Exoplanets & Exomoons

The Impact Of The Explicit Representation Of Convection On The Climate Of A Tidally Locked Planet In Global Stretched-mesh Simulations

By Keith Cowing
Status Report
March 3, 2024
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The Impact Of The Explicit Representation Of Convection On The Climate Of A Tidally Locked Planet In Global Stretched-mesh Simulations
Time mean thermodynamic and circulation regime in our simulations. (a–d) Surface temperature in K overlaid by streamlines of the horizontal wind at ≈8 km above the surface. (e–h) Top-of-atmosphere outgoing longwave radiation in W m−2 . (i–l) Zonal mean of the eastward wind (orange contours, m s−1 ) overlaid by the day-side upward wind (red and blue contours, cm s−1 ). — astro-ph.EP

Convective processes are crucial in shaping exoplanetary atmospheres but are computationally expensive to simulate directly.

A novel technique of simulating moist convection on tidally locked exoplanets is to use a global 3D model with a stretched mesh. This allows us to locally refine the model resolution to 4.7 km and resolve fine-scale convective processes without relying on parameterizations.

We explore the impact of mesh stretching on the climate of a slowly rotating TRAPPIST-1e-like planet, assuming it is 1:1 tidally locked. In the stretched-mesh simulation with explicit convection, the climate is 5 K colder and 25% drier than that in the simulations with parameterized convection. This is due to the increased cloud reflectivity and exacerbated by the diminished greenhouse effect due to less water vapor.

At the same time, our stretched-mesh simulations reproduce the key characteristics of the global climate of tidally locked rocky exoplanets, without any noticeable numerical artifacts. Our methodology opens an exciting and computationally feasible avenue for improving our understanding of 3D mixing in exoplanetary atmospheres. Our study also demonstrates the feasibility of a global stretched mesh configuration for LFRic-Atmosphere, the next-generation Met Office climate and weather model.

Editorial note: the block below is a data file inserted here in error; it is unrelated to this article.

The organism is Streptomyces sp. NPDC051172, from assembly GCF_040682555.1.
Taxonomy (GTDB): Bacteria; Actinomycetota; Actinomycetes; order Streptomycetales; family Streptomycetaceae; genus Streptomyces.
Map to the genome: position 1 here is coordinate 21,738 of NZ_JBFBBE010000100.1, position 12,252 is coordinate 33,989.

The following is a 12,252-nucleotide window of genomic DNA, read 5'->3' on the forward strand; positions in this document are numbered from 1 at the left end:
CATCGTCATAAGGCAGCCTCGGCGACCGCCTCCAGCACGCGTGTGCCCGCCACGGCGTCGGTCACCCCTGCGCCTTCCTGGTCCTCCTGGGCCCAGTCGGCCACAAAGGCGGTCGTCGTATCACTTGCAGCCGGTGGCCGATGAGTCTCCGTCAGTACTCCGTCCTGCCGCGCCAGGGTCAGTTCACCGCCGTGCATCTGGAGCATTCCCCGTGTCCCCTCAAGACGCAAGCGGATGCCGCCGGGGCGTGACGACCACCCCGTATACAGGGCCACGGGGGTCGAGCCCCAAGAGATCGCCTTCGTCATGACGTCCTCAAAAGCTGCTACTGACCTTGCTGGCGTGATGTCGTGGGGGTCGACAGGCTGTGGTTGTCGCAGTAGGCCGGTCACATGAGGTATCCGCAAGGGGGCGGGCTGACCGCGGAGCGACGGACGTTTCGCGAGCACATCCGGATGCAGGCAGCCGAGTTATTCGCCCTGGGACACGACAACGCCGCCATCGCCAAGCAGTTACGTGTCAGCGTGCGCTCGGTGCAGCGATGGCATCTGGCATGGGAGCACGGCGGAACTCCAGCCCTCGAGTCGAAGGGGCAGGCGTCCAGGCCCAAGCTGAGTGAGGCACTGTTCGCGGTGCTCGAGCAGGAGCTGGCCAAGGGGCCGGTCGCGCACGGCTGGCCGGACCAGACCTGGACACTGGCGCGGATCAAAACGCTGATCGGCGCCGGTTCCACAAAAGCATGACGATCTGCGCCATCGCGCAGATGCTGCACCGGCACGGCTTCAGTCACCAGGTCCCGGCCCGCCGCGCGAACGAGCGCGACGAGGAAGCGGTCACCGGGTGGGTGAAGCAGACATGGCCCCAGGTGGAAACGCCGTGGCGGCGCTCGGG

Clouds and precipitation in the simulations with stretched (StretchExplicit, StretchReduced, StretchParam) and quasi-uniform (UniformParam) mesh. (a–d) Maps of instantaneous vertically integrated cloud water (liquid plus ice) at the end of the simulations (kg m2 ). (e–h) Maps of instantaneous precipitation rate (mm day−1 ). The substellar point is at the center of the maps (0◦N, 0◦E). (i) Histogram of instantaneous precipitation rate interpolated to a common quasi-uniform mesh (same mesh as in the UniformParam simulation). The histogram shows the percentage of grid cells with precipitation above 1 mm day−1 , binned with a step of 5 mm day−1 . Note the logarithmic scale of the vertical axis. The inset shows the percentage of grid cells with precipitation below 1 mm day−1 (weak or non-precipitating points). (j) Bar chart of cloud area fraction (%) grouped by different heights. Experimental setup is detailed in Fig 1 and Sec. 2. — astro-ph.EP

Denis E. Sergeev, Ian A. Boutle, F. Hugo Lambert, Nathan J. Mayne, Thomas Bendall, Krisztian Kohary, Enrico Olivier, Ben Shipway

Comments: 14 pages, 6 figures
Subjects: Earth and Planetary Astrophysics (astro-ph.EP); Instrumentation and Methods for Astrophysics (astro-ph.IM); Atmospheric and Oceanic Physics (physics.ao-ph)
Cite as: arXiv:2402.19277 [astro-ph.EP] (or arXiv:2402.19277v1 [astro-ph.EP] for this version)
Submission history
From: Denis Sergeev
[v1] Thu, 29 Feb 2024 15:45:08 UTC (4,593 KB)

Explorers Club Fellow, ex-NASA Space Station Payload manager/space biologist, Away Teams, Journalist, Lapsed climber, Synaesthete, Na’Vi-Jedi-Freman-Buddhist-mix, ASL, Devon Island and Everest Base Camp veteran, (he/him) 🖖🏻